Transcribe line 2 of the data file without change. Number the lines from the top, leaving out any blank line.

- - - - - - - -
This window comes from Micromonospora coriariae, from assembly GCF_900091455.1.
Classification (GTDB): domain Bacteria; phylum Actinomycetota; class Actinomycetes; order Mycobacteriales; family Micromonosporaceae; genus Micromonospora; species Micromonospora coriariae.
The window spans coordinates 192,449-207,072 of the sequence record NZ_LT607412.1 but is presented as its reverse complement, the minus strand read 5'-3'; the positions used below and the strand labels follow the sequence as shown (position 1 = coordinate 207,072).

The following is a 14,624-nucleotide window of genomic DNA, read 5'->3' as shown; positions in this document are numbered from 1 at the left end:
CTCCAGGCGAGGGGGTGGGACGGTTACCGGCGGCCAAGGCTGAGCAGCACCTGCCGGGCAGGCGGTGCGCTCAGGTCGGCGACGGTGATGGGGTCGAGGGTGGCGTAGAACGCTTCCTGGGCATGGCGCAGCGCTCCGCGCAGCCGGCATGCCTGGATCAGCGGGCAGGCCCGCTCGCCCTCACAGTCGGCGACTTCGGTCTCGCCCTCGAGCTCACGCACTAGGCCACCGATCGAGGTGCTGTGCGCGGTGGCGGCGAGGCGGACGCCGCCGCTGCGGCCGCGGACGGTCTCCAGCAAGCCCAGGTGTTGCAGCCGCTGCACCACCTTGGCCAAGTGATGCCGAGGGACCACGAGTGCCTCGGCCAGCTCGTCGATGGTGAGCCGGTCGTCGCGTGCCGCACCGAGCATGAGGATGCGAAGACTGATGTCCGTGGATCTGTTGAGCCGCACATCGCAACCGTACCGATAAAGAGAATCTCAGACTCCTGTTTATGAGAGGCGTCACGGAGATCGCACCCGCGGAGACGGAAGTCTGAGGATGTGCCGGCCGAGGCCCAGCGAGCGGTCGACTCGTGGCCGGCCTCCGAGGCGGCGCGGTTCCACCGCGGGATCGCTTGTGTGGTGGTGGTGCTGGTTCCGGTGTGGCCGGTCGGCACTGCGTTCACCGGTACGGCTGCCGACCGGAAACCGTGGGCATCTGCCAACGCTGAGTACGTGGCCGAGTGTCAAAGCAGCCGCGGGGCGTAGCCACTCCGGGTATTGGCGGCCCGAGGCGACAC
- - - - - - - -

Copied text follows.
Classification (GTDB): domain Bacteria; phylum Actinomycetota; class Actinomycetes; order Mycobacteriales; family Micromonosporaceae; genus Micromonospora; species Micromonospora coriariae.